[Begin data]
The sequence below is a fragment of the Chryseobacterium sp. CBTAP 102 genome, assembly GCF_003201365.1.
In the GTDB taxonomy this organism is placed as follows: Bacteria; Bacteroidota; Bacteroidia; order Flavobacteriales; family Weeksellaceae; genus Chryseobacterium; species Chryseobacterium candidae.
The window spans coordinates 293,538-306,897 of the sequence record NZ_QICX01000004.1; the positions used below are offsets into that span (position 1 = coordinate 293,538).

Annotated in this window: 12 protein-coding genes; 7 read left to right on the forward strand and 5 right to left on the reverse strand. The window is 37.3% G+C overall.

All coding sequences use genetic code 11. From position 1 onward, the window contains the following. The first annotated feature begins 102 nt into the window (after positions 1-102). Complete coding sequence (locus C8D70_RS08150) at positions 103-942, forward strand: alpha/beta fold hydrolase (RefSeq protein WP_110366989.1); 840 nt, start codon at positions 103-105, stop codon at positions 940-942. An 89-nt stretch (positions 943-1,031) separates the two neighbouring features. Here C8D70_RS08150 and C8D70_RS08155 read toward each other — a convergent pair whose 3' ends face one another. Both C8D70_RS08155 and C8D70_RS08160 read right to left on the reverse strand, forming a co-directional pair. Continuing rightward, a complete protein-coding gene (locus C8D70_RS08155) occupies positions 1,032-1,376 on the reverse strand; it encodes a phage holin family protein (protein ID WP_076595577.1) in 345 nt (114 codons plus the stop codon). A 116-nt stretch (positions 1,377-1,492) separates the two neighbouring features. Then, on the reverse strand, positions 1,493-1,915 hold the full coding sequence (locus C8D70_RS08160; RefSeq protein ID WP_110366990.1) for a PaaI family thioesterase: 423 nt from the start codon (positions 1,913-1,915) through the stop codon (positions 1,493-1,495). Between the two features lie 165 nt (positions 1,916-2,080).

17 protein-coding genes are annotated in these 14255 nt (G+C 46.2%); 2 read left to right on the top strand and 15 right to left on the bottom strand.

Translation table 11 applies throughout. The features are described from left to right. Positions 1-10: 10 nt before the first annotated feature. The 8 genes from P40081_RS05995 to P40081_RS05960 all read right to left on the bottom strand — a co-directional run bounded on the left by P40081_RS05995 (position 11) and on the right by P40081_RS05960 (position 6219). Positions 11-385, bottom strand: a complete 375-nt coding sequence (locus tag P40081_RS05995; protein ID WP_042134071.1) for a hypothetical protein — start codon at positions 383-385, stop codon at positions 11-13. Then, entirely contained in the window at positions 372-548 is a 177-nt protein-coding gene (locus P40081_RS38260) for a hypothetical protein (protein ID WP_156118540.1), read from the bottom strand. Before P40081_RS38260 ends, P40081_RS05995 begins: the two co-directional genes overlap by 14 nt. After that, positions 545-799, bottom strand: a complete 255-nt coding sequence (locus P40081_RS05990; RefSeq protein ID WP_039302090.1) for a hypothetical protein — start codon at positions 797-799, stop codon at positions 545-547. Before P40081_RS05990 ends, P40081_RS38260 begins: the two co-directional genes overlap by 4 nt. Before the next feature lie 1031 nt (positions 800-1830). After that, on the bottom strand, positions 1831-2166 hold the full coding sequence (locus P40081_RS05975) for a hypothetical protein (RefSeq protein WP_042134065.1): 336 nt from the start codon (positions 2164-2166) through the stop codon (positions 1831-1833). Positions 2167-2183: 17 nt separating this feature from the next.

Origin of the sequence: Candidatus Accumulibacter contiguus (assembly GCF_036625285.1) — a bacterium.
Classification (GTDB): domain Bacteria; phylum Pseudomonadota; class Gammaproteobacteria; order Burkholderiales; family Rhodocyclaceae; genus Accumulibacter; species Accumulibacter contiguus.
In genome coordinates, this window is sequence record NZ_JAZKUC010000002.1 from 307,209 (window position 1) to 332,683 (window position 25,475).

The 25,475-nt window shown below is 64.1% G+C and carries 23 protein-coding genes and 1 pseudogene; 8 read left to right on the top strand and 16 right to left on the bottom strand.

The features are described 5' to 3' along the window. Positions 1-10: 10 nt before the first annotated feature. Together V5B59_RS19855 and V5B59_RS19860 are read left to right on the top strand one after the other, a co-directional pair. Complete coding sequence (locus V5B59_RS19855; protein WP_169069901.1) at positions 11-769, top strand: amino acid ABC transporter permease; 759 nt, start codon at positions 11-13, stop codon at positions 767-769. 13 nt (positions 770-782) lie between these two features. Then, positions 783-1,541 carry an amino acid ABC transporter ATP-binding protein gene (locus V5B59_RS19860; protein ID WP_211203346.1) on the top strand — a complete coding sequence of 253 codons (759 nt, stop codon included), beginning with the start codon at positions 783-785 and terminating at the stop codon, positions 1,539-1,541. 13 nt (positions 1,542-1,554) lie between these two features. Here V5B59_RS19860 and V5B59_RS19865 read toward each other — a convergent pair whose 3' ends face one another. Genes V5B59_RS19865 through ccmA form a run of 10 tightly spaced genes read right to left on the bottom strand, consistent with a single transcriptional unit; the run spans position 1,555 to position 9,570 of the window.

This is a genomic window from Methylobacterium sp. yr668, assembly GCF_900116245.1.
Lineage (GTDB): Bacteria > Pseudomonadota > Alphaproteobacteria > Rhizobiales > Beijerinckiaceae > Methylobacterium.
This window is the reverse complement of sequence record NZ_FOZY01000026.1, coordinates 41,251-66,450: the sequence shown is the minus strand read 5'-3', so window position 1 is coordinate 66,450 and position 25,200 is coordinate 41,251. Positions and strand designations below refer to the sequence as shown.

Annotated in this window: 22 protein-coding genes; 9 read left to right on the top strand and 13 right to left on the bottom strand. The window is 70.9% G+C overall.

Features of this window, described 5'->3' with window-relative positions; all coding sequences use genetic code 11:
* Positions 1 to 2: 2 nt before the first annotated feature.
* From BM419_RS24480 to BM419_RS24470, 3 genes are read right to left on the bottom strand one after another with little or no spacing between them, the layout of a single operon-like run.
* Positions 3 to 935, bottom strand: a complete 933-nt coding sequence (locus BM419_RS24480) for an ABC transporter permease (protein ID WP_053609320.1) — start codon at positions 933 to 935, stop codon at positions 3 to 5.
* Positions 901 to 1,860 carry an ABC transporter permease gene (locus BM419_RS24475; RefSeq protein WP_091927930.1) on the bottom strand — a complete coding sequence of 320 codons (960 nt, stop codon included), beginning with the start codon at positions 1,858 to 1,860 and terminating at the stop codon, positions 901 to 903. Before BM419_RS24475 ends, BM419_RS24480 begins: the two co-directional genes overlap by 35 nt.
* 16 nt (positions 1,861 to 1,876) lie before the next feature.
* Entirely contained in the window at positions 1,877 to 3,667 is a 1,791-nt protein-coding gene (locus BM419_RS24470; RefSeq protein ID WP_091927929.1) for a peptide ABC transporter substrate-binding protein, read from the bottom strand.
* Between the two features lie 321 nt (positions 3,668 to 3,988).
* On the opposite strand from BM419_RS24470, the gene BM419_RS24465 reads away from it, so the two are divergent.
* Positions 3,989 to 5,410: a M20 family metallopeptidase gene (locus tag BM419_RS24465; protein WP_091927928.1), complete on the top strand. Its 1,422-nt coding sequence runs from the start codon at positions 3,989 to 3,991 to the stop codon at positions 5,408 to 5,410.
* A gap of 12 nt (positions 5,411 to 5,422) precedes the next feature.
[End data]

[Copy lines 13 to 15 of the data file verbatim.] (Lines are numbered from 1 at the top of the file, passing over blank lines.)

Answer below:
This is a genomic window from Methylobacterium sp. yr668, assembly GCF_900116245.1.
Lineage (GTDB): Bacteria > Pseudomonadota > Alphaproteobacteria > Rhizobiales > Beijerinckiaceae > Methylobacterium.
This window is the reverse complement of sequence record NZ_FOZY01000026.1, coordinates 41,251-66,450: the sequence shown is the minus strand read 5'-3', so window position 1 is coordinate 66,450 and position 25,200 is coordinate 41,251. Positions and strand designations below refer to the sequence as shown.